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5 classic war films you should see before you see Dunkirk


Over the past decade or more, Christopher Nolan has fast become one of the biggest and most iconic directors of recent times. Beginning with his small film Following in 1998 and then later with the critically-acclaimed Memento and Insomnia, he broke out in 2005 when he resurrected the long-dormant Batman franchise with Batman Begins, starring Christian Bale.

Since then, aside from the two Bat-sequels (both of which topped $1billion each at the box office, he has dabbled with magicians (The Prestige), taken us to dream-worlds (Inception) and propelled us into space and black-holes (Interstellar), all of which were huge successes.

His latest film Dunkirk sees him take on perhaps his biggest and most challenging film to date: World War II, specifically the heroic story of Dunkirk, the infamous evacuation of Allied soldiers from the beaches and harbour in France in 1940. And with the film due in July, we take a look back at some of the best war films you should watch before seeing Nolan’s latest.


The Hurt Locker

In terms of films centered around the most recent wars, Kathryn Bigelow’s fascinating film from 2008 is perhaps the best example.

Winner of six Academy Awards, including Best Picture, Best Director, and Best Original Screenplay, The Hurt Locker tells the story of a bomb disposal unit immersed deep in the Iraq War and their reckless new Sergeant James (Jeremy Renner) whose reckless behavior continuously puts them in harm's way as the city around them becomes fraught with chaos.

A war film that’s also a heart-pounding, frenetic action thriller, Bigelow’s film a tense and frighteningly realistic tale that would set the scene for her equally impressive follow-up, 2012’s Zero Dark Thirty.

Saving Private Ryan

Released in 1998 to a plethora of stunning reviews, Saving Private Ryan is considered by some as director Steven Spielberg’s finest work.

And while the film itself is a masterclass of storytelling, cinematography and it’s intense and graphic portrayal of the horrors of war, many single out the opening half hour of the film - the magnificent, haunting assault on Omaha Beach during the Normandy Landings of June 6th, 1944.

Stunning in its camerawork, sound and images, it’s one of the greatest sequences ever committed to film and with superb performances from Tom Hanks, Matt Damon and an early appearance from Vin Diesel, the film is still a masterpiece.


Winner of Best Picture and Best Director at the 1986 Academy Awards, Platoon is arguably the greatest achievement in the career of its helmer Oliver Stone and considered one of greatest depictions of the Vietnam War.

Based in part on Stone’s own experiences as part of the war, the film stars Charlie Sheen as a young soldier who is thrust into the war after volunteering to serve but soon after arriving he finds himself fighting not just for survival against the enemy but against his fellow men of his platoon.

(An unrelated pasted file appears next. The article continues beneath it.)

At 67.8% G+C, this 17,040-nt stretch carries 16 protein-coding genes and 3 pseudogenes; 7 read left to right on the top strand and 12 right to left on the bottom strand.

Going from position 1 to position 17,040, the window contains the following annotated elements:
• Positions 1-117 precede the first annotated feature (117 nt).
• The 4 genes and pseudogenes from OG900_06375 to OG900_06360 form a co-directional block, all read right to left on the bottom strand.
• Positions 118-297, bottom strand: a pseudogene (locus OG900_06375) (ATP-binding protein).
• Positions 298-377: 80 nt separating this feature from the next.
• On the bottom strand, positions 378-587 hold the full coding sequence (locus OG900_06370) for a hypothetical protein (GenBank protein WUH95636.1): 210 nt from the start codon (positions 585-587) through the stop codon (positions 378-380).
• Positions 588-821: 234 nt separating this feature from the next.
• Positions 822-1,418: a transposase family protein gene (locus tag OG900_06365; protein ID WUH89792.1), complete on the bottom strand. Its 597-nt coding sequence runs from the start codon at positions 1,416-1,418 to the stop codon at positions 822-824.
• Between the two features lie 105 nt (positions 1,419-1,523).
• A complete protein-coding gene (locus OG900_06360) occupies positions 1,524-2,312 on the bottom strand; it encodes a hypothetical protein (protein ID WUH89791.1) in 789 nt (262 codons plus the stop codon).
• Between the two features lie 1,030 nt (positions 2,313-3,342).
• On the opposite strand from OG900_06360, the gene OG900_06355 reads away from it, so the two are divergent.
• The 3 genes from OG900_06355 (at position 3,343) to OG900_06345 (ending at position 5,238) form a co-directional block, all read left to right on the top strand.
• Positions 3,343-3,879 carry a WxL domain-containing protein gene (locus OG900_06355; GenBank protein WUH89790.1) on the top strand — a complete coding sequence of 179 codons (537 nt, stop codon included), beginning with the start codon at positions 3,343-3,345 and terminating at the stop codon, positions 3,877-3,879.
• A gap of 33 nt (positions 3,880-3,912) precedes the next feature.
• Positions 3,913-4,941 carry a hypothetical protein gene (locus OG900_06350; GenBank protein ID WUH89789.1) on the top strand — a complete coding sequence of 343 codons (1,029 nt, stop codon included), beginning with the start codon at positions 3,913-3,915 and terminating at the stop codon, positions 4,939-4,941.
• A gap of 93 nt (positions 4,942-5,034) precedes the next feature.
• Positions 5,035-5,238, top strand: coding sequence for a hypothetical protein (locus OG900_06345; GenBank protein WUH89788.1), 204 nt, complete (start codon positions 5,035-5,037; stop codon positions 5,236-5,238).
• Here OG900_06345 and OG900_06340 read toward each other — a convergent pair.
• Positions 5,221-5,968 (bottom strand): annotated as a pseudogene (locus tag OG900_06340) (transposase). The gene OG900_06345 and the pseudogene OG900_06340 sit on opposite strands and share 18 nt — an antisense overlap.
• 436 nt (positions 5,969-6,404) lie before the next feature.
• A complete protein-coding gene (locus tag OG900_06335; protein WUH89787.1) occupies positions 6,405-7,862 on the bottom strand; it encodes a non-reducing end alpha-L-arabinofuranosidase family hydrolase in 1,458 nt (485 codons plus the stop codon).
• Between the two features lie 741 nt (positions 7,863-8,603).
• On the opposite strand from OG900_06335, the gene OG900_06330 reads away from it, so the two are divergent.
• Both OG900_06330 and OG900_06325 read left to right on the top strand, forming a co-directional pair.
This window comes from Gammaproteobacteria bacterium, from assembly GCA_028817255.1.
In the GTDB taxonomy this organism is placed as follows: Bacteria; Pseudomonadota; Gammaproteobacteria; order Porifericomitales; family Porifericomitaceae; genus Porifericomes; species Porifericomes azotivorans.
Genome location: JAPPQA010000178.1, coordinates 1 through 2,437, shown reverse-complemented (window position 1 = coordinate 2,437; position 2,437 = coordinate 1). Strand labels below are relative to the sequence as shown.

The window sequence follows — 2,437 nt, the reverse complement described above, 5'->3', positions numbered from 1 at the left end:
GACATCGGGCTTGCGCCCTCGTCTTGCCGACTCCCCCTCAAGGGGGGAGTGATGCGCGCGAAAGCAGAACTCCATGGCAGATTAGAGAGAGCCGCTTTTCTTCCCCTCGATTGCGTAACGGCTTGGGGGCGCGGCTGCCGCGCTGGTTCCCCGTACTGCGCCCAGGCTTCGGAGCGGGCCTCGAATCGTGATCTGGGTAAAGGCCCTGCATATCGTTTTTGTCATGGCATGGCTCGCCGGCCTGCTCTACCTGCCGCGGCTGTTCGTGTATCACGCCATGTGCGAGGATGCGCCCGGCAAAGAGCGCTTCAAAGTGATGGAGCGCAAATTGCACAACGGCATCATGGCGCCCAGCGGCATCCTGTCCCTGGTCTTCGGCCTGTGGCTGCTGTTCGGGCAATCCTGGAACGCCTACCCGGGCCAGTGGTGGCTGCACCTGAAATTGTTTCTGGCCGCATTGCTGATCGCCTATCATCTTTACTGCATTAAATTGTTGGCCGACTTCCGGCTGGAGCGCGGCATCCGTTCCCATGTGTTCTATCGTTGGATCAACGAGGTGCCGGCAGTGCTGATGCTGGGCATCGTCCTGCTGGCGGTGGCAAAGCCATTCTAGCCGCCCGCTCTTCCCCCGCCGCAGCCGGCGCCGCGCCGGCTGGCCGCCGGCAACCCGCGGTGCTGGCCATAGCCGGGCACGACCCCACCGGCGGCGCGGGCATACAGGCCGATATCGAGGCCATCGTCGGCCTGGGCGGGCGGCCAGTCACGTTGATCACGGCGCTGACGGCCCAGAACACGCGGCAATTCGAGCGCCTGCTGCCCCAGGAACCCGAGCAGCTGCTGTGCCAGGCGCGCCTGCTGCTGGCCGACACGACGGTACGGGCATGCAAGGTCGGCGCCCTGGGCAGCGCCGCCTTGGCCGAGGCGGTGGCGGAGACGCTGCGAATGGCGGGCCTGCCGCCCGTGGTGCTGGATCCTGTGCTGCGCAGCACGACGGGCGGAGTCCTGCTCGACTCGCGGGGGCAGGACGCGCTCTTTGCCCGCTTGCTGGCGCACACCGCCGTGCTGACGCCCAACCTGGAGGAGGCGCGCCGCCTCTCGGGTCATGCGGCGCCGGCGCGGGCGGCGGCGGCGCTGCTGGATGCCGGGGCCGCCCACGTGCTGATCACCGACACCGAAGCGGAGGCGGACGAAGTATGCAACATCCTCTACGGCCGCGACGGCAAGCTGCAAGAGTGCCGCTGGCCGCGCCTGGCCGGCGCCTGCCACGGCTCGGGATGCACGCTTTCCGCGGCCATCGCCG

By turns frightening and violent in its approach, Stone’s film is simply astonishing on every level and one of the best films to come out the 1980’s.

Apocalypse Now

The fact that Francis Ford Coppola’s epic war film got made in the first place is perhaps the biggest triumph of all given how it had one of the most fraught and unpredictable shoots in Hollywood history.

Typhoons, heart attacks and star Marlon Brando arriving to set unprepared and overweight sent the production into meltdown but Coppola stuck with it and it’s a testament to him that the film was a superb as it is, winning the Palme D’Or at Cannes in 1979 and bringing us a visceral, raw look at the psychologies of war.

Martin Sheen plays Captain Willard, an army vet who is set a dangerous and secret mission to navigate the Vietnam War and assassinate a renegade colonel (Brando) who has reportedly gone insane.

Schindler's List

Cheating a little with a second Steven Spielberg film here, but few can argue with the power and importance of the legendary filmmaker's 1993 film.

Winner of Seven Academy Awards including Best Picture and Best Director, Schindler’s List is quite simply an astounding achievement that acts as both a compelling, thoughtful and moving film but also as an historical lesson about who Oskar Schindler (played by Liam Neeson in the film) was and his everlasting impact through the Holocaust.

A visual masterpiece, every component of the film - from Janusz Kaminski’s photography, John Williams’ score to the stunning performances - is astounding and still, 24 years later, has lost none of its immense power.

Plenty to watch before Christopher Nolan's latest epic Dunkirk reaches the big screen but, somewhat surprisingly, it is the shortest film the director has made since his debut.

But that shouldn't detract from the huge scale and scope of the film, shot with IMAX cameras, that has been promised in the trailers, and with such actors as Tom Hardy, Kenneth Branagh, Mark Rylance along for the ride, it looks set to be one of the biggest of the year.

Scott J. Davis is a writer who blogs for Cineworld as part of our news team.

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